Fletcher Norton, 1st Baron Grantley
The Lord Grantley
Fletcher Norton, Speaker of House of Commons, 1770.
|Speaker of the House of Commons|
|Preceded by||John Cust|
|Succeeded by||Charles Wolfran Cornwall|
|Solicitor General for England and Wales|
|Preceded by||Charles Yorke|
|Succeeded by||William de Grey|
Fletcher Norton, 1st Baron Grantley Kt., PC (23 June 1716 – 1 January 1789), was an English lawyer and politician who sat in the House of Commons from 1756 to 1782 when he was raised to the peerage as Baron Grantley.
Norton was the eldest son of Thomas Norton of Grantley, Yorkshire. He was educated at St John's College Cambridge and the Middle Temple, being called to the bar in 1739. After a period of inactivity, he built up a profitable practice, becoming a King's Counsel in 1754, and later attorney-general for the county palatine of Lancaster.
With his father he ordered the building in the mid 1700s of Grantley Hall, near Ripon in North Yorkshire.
In 1756 Norton was elected Member of Parliament for Appleby; he represented Wigan from 1761 to 1768, and was appointed solicitor-general for England and knighted in 1762. He took part in the proceedings against John Wilkes, and, having become Attorney General for England and Wales in 1763, prosecuted William Byron, 5th Baron Byron, for the murder of William Chaworth. However, he lost his office when the Marquess of Rockingham came to power in July 1765.
In 1769, as MP for Guildford, Norton became a privy councillor and chief Justice in Eyre of the forests south of the Trent, and in 1770 was elected Speaker of the House of Commons. In 1777, when presenting the bill for the increase of the civil list to the king, he told George III that "parliament has not only granted to your majesty a large present supply, but also a very great additional revenue; great beyond example; great beyond your majesty's highest expense." This speech aroused general attention and caused some irritation; but the Speaker was supported by Charles James Fox and by the city of London, and received the thanks of the House of Commons.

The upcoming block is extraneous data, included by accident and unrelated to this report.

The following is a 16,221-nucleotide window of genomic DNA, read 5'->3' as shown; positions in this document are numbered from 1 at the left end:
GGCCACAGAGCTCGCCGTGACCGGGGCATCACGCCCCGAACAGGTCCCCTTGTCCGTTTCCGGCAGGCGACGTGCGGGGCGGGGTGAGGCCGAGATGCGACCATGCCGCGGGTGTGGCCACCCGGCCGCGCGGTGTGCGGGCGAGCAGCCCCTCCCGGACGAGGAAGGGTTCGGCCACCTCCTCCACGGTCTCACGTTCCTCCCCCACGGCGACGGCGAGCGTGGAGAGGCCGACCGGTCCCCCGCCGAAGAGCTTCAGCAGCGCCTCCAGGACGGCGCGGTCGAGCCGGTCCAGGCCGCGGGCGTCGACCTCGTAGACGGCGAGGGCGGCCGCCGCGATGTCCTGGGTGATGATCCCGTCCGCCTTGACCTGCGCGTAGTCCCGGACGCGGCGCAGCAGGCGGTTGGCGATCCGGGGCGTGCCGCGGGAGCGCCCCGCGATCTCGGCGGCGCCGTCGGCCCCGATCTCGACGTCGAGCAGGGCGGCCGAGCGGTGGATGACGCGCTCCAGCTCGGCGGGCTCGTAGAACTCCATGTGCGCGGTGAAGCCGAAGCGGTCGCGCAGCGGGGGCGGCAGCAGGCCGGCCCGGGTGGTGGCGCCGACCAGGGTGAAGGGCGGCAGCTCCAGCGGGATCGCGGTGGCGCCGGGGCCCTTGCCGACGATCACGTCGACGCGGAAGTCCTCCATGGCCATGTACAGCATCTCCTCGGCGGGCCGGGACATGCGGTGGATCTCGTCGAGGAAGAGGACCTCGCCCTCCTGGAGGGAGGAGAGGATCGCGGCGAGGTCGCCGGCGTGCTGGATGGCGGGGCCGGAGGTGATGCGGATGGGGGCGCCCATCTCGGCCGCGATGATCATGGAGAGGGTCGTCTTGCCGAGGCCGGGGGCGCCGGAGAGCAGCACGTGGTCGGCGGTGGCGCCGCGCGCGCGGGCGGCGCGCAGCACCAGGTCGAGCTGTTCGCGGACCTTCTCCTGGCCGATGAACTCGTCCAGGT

The king did not forget these plain words, and after the general election of 1780, the prime minister, Lord North, and his followers declined to support the re-election of the retiring Speaker, alleging that his health was not equal to the duties of the office, and he was defeated when the voting took place. In 1782 he was made a peer as Baron Grantley of Markenfield in the County of York.
He died in 1789 at his London home in Lincoln's Inn Fields and was buried at Wonersh, Surrey. In 1741 he had married Grace, the daughter and heiress of Sir William Chapple, Justice of the King's Bench, 1737–1745. They had 5 sons and 2 daughters. He was succeeded as Baron Grantley by his eldest son William (1742–1822).
Nathaniel William Wraxall described Norton as a bold, able and eloquent, but not a popular pleader, and as Speaker he was aggressive and indiscreet. Derided by satirists as "Sir Bullface Doublefee," and described by Horace Walpole as one who rose from obscure infamy to that infamous fame which will long stick to him, his character was also assailed by "Junius".
Grantley married Grace Chapple, daughter and heir of Sir William Chapple, Justice of the King's bench, on 21 May 1741. They had four sons and a daughter:
- William Norton, 2nd Baron Grantley (1742–1822)
- Hon. Fletcher Norton MP FRSE (1744–1820); father of Hon. Charles Francis Norton and Hon. George Chapple Norton
- Hon. Chapple Norton (1746–1818)
- Hon. Edward Norton (1750–1786)
- Hon. Grace Norton (1752–1813), married John Wallop, 3rd Earl of Portsmouth
|Wikimedia Commons has media related to Fletcher Norton, 1st Baron Grantley.|
- "Norton, Fletcher (NRTN734F)". A Cambridge Alumni Database. University of Cambridge.
- "NORTON, Fletcher (1716-89), of Grantley, Yorks. and Wonersh, Surr". History of Parliament Online. Retrieved 28 November 2017.
- "No. 12282". The London Gazette. 30 March 1782. p. 1.
- "Fellow details". Royal Society. Retrieved 10 December 2017.
- Horace Walpole, Memoirs of the Reign of George III., edited by G. F. R. Barker (1894);
- Sir N. W. Wraxall, Historical and Posthumous Memoirs, edited by H. B. Wheatley (1884);
- J. A. Manning, Lives of the Speakers (1850);
- Hammond Innes, The Last Voyage: Captain Cook's Lost Diary, (N.Y.: Knopf, 1978).